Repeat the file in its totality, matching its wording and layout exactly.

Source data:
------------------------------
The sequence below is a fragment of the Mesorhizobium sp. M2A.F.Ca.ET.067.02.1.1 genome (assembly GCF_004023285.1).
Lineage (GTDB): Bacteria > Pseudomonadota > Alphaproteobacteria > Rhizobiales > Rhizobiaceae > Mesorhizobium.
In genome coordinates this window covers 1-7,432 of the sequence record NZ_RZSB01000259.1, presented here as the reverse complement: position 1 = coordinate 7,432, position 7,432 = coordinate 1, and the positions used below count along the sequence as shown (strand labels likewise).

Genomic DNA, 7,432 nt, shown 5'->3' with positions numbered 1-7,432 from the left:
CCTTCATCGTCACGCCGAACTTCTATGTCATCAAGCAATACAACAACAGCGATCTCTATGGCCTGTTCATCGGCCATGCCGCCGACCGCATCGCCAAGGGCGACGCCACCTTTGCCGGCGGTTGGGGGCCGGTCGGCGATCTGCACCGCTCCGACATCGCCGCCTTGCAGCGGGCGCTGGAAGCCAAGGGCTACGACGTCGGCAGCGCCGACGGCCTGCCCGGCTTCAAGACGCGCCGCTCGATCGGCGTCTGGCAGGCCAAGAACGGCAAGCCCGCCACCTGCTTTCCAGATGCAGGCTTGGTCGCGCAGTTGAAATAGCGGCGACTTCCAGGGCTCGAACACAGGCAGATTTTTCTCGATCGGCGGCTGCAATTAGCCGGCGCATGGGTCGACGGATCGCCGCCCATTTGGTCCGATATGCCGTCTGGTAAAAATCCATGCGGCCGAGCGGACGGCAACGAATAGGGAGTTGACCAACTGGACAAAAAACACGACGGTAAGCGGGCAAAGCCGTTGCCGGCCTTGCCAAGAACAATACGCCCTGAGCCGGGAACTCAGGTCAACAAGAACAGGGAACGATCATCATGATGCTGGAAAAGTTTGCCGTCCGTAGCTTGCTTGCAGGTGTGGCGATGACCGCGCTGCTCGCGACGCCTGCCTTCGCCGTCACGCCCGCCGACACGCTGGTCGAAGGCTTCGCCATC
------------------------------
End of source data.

The sequence below is a fragment of the Mesorhizobium sp. M2A.F.Ca.ET.067.02.1.1 genome (assembly GCF_004023285.1).
Lineage (GTDB): Bacteria > Pseudomonadota > Alphaproteobacteria > Rhizobiales > Rhizobiaceae > Mesorhizobium.
In genome coordinates this window covers 1-7,432 of the sequence record NZ_RZSB01000259.1, presented here as the reverse complement: position 1 = coordinate 7,432, position 7,432 = coordinate 1, and the positions used below count along the sequence as shown (strand labels likewise).

Genomic DNA, 7,432 nt, shown 5'->3' with positions numbered 1-7,432 from the left:
CCTTCATCGTCACGCCGAACTTCTATGTCATCAAGCAATACAACAACAGCGATCTCTATGGCCTGTTCATCGGCCATGCCGCCGACCGCATCGCCAAGGGCGACGCCACCTTTGCCGGCGGTTGGGGGCCGGTCGGCGATCTGCACCGCTCCGACATCGCCGCCTTGCAGCGGGCGCTGGAAGCCAAGGGCTACGACGTCGGCAGCGCCGACGGCCTGCCCGGCTTCAAGACGCGCCGCTCGATCGGCGTCTGGCAGGCCAAGAACGGCAAGCCCGCCACCTGCTTTCCAGATGCAGGCTTGGTCGCGCAGTTGAAATAGCGGCGACTTCCAGGGCTCGAACACAGGCAGATTTTTCTCGATCGGCGGCTGCAATTAGCCGGCGCATGGGTCGACGGATCGCCGCCCATTTGGTCCGATATGCCGTCTGGTAAAAATCCATGCGGCCGAGCGGACGGCAACGAATAGGGAGTTGACCAACTGGACAAAAAACACGACGGTAAGCGGGCAAAGCCGTTGCCGGCCTTGCCAAGAACAATACGCCCTGAGCCGGGAACTCAGGTCAACAAGAACAGGGAACGATCATCATGATGCTGGAAAAGTTTGCCGTCCGTAGCTTGCTTGCAGGTGTGGCGATGACCGCGCTGCTCGCGACGCCTGCCTTCGCCGTCACGCCCGCCGACACGCTGGTCGAAGGCTTCGCCATC